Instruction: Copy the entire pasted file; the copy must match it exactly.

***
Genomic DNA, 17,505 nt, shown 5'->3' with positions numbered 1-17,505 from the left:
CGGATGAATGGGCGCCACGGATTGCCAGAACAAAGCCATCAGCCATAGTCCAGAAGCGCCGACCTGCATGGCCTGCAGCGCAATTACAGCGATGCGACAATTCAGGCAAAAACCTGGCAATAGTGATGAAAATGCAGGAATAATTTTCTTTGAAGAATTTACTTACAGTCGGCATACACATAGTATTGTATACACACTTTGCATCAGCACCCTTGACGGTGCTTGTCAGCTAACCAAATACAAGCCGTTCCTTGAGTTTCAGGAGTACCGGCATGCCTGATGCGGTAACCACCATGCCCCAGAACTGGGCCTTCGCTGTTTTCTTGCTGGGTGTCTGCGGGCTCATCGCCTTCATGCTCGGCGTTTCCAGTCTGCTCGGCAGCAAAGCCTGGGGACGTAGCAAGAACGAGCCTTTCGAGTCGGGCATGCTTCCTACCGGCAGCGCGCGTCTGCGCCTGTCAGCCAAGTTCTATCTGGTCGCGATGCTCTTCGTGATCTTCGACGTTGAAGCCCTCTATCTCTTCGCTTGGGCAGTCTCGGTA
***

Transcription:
Genomic DNA, 17,505 nt, shown 5'->3' with positions numbered 1-17,505 from the left:
CGGATGAATGGGCGCCACGGATTGCCAGAACAAAGCCATCAGCCATAGTCCAGAAGCGCCGACCTGCATGGCCTGCAGCGCAATTACAGCGATGCGACAATTCAGGCAAAAACCTGGCAATAGTGATGAAAATGCAGGAATAATTTTCTTTGAAGAATTTACTTACAGTCGGCATACACATAGTATTGTATACACACTTTGCATCAGCACCCTTGACGGTGCTTGTCAGCTAACCAAATACAAGCCGTTCCTTGAGTTTCAGGAGTACCGGCATGCCTGATGCGGTAACCACCATGCCCCAGAACTGGGCCTTCGCTGTTTTCTTGCTGGGTGTCTGCGGGCTCATCGCCTTCATGCTCGGCGTTTCCAGTCTGCTCGGCAGCAAAGCCTGGGGACGTAGCAAGAACGAGCCTTTCGAGTCGGGCATGCTTCCTACCGGCAGCGCGCGTCTGCGCCTGTCAGCCAAGTTCTATCTGGTCGCGATGCTCTTCGTGATCTTCGACGTTGAAGCCCTCTATCTCTTCGCTTGGGCAGTCTCGGTA